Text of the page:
Don’t engage with the entitled.
That was my thought yesterday as I watched a heated exchange in the drive thru of a fast food restaurant.
I had just received our order after 18 minutes of feeling stuck in the line, quietly saying to myself, “So much for ‘fast’ food.”
The altercation involved two other patrons just starting their adventure in the same line. One had been waiting, at least 5 minutes, for his turn to pull around and start the process. The other was a lady who didn’t realize why he was parked where he was, and, therefore, accidentally cut in front of him.
With several “I’m a veteran” bumper stickers on the back of her car window, the man had a great opportunity to show grace. He could’ve ignored the situation all together. He could’ve rolled down his window and said, “Excuse me ma’am. I just wanted to say thank you for your service to our country and also let you know that the next time you come, if you see someone parked here, you should pull around behind them.”
Instead, he went with a third option. He decided to roll down his window and respond in anger and hate. His sense of entitlement, as though 3-5 extra minutes in the drive through was going to change a lot about his day, started a war of words between two individuals that really didn’t need to happen.
When he pointed out her error, she could’ve also responded with grace. She could’ve said, “I am so sorry. Let me pull around and get behind you.” She could’ve said, “Wow! I didn’t realize that you were in line. Let me buy your food for you, too, today.” She could’ve just ignored him (though he probably would’ve just become more belligerent).
Instead, she went with a different option. She also responded in anger. “You must have a lot going on to think you can talk to ME that way,” was the essence of how she started her response.
As the tiff reached its escalation point, he smarted off about her bumper stickers. She responded with, “I served three tours of duty for our country, and this is the thanks I get. You don’t think I can shoot.” Then she shot him a not so friendly hand gesture and called him a word that mimics a hidden part of the body.
I looked in my rear view window at my eight year old daughter. “Sorry you had to see that kiddo,” I said.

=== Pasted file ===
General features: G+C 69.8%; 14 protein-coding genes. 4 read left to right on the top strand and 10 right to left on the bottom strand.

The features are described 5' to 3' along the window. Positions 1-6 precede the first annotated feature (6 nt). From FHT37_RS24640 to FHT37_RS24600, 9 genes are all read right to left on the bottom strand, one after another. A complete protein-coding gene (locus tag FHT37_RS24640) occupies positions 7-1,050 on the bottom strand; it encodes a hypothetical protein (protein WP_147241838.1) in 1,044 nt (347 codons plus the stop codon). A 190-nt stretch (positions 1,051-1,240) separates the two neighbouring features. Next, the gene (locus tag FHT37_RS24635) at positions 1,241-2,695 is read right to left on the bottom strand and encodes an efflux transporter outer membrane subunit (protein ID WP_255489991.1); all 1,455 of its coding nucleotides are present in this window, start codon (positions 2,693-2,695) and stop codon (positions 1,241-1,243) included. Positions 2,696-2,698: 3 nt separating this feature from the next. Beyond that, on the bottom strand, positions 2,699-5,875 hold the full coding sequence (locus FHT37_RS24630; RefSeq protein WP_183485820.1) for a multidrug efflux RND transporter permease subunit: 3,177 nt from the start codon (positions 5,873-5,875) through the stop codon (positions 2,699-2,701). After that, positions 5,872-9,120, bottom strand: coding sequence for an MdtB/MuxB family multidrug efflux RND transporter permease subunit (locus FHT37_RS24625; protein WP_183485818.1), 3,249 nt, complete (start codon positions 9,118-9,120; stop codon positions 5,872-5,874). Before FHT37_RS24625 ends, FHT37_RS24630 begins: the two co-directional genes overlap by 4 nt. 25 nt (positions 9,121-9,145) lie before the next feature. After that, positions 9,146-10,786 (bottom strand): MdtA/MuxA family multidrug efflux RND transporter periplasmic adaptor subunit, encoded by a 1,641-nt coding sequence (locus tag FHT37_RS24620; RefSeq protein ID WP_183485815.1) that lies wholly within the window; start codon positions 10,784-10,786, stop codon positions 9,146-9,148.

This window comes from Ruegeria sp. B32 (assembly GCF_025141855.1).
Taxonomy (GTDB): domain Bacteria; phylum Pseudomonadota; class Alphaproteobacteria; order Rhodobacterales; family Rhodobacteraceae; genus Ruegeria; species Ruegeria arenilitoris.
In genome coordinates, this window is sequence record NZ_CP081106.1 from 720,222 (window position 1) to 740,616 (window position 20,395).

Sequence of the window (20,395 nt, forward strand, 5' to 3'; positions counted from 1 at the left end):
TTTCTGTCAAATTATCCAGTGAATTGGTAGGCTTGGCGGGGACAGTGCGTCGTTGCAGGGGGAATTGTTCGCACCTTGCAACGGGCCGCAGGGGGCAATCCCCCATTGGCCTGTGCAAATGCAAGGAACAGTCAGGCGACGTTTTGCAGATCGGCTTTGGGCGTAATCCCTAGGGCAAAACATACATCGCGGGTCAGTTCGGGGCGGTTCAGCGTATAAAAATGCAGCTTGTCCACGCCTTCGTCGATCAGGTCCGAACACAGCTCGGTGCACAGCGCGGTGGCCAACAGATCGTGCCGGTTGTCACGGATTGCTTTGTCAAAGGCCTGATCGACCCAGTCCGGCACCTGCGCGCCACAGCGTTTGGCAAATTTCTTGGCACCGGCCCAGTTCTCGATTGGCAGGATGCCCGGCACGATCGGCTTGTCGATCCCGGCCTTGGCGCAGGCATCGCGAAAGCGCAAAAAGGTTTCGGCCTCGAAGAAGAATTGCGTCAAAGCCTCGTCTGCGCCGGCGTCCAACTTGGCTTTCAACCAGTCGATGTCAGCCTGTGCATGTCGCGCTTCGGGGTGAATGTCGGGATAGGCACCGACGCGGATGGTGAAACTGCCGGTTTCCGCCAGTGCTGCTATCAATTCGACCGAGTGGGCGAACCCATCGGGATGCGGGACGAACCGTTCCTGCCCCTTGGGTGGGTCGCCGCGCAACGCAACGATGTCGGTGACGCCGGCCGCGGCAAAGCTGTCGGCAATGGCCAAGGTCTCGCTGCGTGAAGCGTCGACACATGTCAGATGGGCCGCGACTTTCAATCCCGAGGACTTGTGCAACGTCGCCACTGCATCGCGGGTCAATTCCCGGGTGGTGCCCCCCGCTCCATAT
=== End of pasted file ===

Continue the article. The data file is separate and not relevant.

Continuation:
“It’s okay mommy. Did you see the (church school) bumper sticker on her window? Isn’t that cool? She probably just had a bad day,” my kiddo responded.
I love how my kiddo always looks for the bright points in situations. But in that moment I also saw a really missed opportunity to be a Christian witness. Satan won instead (for both parties).
As the lady drove out of the line, she made eye contact with me briefly. Her face showed frustration and defeat. Instead of driving around to get in line, she left the restaurant entirely.
Meanwhile, the man, also looking a bit defeated, assumed his rightful position in line and placed his order.
Entitlement. They both suffered from a feeling of entitlement, and that caused them both to react out of anger instead of grace.
We have probably all been there. I was surprised my kiddo didn’t remind me of the time not long ago when I took the bait of a man in a similar situation and didn’t respond in the way Christ calls me to respond. Ironically, we were also in a fast food line.
That’s probably why the situation bugged me so much. I had replayed my situation over and over in my head back then, looking for better ways to respond in the future should I find myself engaged with an angry and entitled person.
Colossians 3:13 reminds us to, “Bear with each other and forgive one another if any of you has a grievance against someone. Forgive as the Lord forgave you.”
Ephesians 4:29 reads, “Do not let any unwholesome talk come out of your mouths, but only what is helpful for building others up according to their needs, that it may benefit those who listen.”
Someone once told me, “You don’t have to show up to every argument you’re invited to.” Just imagine how different the situation could have gone if both parties involved would’ve taken a deep breath and ran their responses through those two verses.
You’ll seldom win an argument with someone who comes from a place of entitlement. So don’t engage. If you do, put your own entitlement to the side and look for a way to show grace.